The job takes him to Beijing, where he is to assassinate Soviet commissioner Yuri Voroshenin, the primary liaison between Moscow and China. This is a sensitive time in global politics. The Korean War has the east and west at odds. Russia is threatening to encircle China, removing it from contention as a global power. Hel likens this to the strategic Japanese game of go, in which black and white pieces vie for territory on a board and remove opponent's pieces by surrounding them. As Guibert, Hel maneuvers himself into a position where he can meet Voroshenin, a man who played a part in Hel's past, he discovers. This leads to a cat-and-mouse game between the two men as they consider moves like go players, the book's chief (and somewhat overused) metaphor.

Once Hel decides on the site and scenario for the assassination, he conveys messages to his handlers via a series of cold drops and the usual Cold War cloak and dagger techniques, although at times Winslow ignores the limitations of the communications systems of the era, presumably for the sake of expediency and to keep the story moving.

Hel plans to use the cover of a loud passage in an opera to make his move, a very Hitchcockian scenario. However, he discovers that he has enemies everywhere: in Russia, in Beijing and inside the USIS itself. He has to make several impromptu decisions that disrupt his carefully laid-out plan and ends up running for his life. Because this is a prequel, readers know that Hel will survive his exploits, which takes a little air out of the book's balloon of suspense, but his adventures are harrowing and thrilling all the same.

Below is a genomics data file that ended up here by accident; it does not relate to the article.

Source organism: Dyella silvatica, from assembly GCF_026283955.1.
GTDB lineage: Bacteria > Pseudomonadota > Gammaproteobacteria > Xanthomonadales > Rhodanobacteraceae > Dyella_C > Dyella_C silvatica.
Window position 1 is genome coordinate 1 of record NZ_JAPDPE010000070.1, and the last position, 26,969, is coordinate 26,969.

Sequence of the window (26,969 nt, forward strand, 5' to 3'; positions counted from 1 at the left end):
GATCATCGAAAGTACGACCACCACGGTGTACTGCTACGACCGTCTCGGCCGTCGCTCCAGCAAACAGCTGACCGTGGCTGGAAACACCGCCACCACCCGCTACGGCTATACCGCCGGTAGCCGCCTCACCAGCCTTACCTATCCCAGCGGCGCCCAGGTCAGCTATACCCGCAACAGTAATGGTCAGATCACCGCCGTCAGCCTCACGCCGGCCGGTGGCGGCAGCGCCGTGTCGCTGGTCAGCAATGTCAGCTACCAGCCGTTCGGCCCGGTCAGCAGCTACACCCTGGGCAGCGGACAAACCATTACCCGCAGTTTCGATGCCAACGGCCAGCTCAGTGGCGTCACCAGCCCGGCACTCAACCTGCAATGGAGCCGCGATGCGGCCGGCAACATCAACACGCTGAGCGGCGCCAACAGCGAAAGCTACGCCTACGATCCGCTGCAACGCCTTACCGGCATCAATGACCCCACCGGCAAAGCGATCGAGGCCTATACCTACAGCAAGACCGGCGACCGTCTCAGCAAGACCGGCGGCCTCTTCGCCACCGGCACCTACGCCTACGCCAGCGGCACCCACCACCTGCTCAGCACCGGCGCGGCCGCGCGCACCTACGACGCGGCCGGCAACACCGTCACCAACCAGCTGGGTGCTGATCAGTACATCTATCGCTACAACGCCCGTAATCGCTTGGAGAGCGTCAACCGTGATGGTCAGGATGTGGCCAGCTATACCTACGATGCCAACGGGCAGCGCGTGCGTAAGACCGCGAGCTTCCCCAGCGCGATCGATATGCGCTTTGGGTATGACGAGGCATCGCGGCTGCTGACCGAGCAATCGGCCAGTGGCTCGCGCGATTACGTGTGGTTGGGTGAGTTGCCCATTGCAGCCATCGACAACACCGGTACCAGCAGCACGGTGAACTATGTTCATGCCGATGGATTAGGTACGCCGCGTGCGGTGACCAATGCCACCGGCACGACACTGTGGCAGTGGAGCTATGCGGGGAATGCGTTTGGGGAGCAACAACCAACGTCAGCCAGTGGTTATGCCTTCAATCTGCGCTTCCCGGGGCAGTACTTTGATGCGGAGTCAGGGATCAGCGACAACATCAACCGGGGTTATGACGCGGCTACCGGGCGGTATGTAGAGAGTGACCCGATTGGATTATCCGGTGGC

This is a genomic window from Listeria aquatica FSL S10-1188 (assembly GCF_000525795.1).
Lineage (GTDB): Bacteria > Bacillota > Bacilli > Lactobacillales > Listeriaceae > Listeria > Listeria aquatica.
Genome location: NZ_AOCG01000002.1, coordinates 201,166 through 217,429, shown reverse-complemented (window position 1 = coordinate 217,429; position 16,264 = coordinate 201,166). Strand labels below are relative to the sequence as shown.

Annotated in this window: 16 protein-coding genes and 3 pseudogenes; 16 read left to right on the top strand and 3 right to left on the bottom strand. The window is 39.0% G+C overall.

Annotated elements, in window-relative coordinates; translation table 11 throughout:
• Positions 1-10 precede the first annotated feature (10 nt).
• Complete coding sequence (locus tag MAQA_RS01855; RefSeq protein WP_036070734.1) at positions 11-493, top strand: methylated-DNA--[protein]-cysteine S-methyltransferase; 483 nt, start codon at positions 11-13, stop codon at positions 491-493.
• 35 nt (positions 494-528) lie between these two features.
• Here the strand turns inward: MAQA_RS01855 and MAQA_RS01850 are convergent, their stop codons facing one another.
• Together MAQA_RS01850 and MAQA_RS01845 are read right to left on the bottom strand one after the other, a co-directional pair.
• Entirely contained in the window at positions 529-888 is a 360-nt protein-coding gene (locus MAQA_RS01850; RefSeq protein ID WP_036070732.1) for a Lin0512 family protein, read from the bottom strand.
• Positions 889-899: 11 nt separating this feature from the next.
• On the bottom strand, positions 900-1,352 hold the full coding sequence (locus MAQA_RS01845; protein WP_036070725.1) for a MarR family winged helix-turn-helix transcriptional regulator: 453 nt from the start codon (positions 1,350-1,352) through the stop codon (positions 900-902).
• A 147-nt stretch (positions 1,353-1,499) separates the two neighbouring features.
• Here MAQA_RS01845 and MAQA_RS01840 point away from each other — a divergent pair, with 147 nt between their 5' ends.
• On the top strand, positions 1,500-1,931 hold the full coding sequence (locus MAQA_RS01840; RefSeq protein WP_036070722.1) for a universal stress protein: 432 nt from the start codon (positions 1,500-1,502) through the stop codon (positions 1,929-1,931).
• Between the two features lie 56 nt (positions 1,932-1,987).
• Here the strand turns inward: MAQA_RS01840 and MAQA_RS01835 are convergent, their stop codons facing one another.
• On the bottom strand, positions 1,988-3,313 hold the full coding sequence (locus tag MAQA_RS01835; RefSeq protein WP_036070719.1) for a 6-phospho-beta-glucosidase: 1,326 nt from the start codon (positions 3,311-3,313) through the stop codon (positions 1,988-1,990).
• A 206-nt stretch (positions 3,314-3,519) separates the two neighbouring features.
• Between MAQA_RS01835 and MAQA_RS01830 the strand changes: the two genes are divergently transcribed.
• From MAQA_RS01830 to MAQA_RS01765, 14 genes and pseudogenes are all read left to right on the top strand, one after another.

His cover story as a French arms dealer serves him well as he escapes into the jungles and untamed rivers of the Mekong region of Vietnam, where he falls in with several different groups, all at odds with each other. Hel's main motivation is to get out of southeast Asia so he can find Solange and make a new life with her, perhaps in southern France, where he can melt into the background. The rocket launchers that were part of his cover become Hel's negotiating chip. Ultimately he makes it to Saigon, where the book's final acts take place. The city is vibrant, but the shadow of the impending conflict in Vietnam hangs heavily over its streets. The book's most entertaining character is a resourceful dwarf Hel meets, a man whose expletive-laden speech and predilections are guaranteed to delight and amuse.

The book's title is a Japanese word for a sudden state of awareness of the meaning of everything, a kind of epiphany or enlightenment. Hel's main problem is that he can never be sure what anything means. No one is exactly who they pretend to be (including Hel), and every situation has layer upon layer of subterfuge that cloaks its reality. Only when confronted with the legendary assassin called the Cobra does Hel approach something like satori. However, this bombshell revelation happens without much fanfare. It's as if some part of Hel knew this the truth along.